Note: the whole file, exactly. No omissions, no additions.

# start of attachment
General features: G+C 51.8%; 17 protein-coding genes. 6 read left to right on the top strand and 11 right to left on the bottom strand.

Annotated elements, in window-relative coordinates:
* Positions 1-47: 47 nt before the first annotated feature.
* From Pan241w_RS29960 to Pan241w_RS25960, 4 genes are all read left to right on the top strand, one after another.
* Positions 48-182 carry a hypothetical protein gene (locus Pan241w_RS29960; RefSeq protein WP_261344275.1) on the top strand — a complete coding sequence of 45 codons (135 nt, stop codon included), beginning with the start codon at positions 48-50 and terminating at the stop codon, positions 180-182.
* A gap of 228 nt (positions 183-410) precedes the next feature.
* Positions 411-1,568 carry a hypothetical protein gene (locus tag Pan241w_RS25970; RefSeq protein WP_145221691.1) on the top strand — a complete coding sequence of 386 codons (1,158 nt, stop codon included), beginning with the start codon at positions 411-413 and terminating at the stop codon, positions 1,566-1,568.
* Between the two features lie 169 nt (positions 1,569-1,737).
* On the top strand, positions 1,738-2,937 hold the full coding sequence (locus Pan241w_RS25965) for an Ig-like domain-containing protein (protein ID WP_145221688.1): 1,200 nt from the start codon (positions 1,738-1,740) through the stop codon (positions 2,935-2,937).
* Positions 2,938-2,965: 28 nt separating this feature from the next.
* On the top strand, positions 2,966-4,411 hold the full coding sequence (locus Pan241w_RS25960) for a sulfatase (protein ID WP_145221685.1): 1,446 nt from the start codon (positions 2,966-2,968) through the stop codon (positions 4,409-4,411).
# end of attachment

General features: G+C 51.8%; 17 protein-coding genes. 6 read left to right on the top strand and 11 right to left on the bottom strand.

Annotated elements, in window-relative coordinates:
* Positions 1-47: 47 nt before the first annotated feature.
* From Pan241w_RS29960 to Pan241w_RS25960, 4 genes are all read left to right on the top strand, one after another.
* Positions 48-182 carry a hypothetical protein gene (locus Pan241w_RS29960; RefSeq protein WP_261344275.1) on the top strand — a complete coding sequence of 45 codons (135 nt, stop codon included), beginning with the start codon at positions 48-50 and terminating at the stop codon, positions 180-182.
* A gap of 228 nt (positions 183-410) precedes the next feature.
* Positions 411-1,568 carry a hypothetical protein gene (locus tag Pan241w_RS25970; RefSeq protein WP_145221691.1) on the top strand — a complete coding sequence of 386 codons (1,158 nt, stop codon included), beginning with the start codon at positions 411-413 and terminating at the stop codon, positions 1,566-1,568.
* Between the two features lie 169 nt (positions 1,569-1,737).
* On the top strand, positions 1,738-2,937 hold the full coding sequence (locus Pan241w_RS25965) for an Ig-like domain-containing protein (protein ID WP_145221688.1): 1,200 nt from the start codon (positions 1,738-1,740) through the stop codon (positions 2,935-2,937).
* Positions 2,938-2,965: 28 nt separating this feature from the next.
* On the top strand, positions 2,966-4,411 hold the full coding sequence (locus Pan241w_RS25960) for a sulfatase (protein ID WP_145221685.1): 1,446 nt from the start codon (positions 2,966-2,968) through the stop codon (positions 4,409-4,411).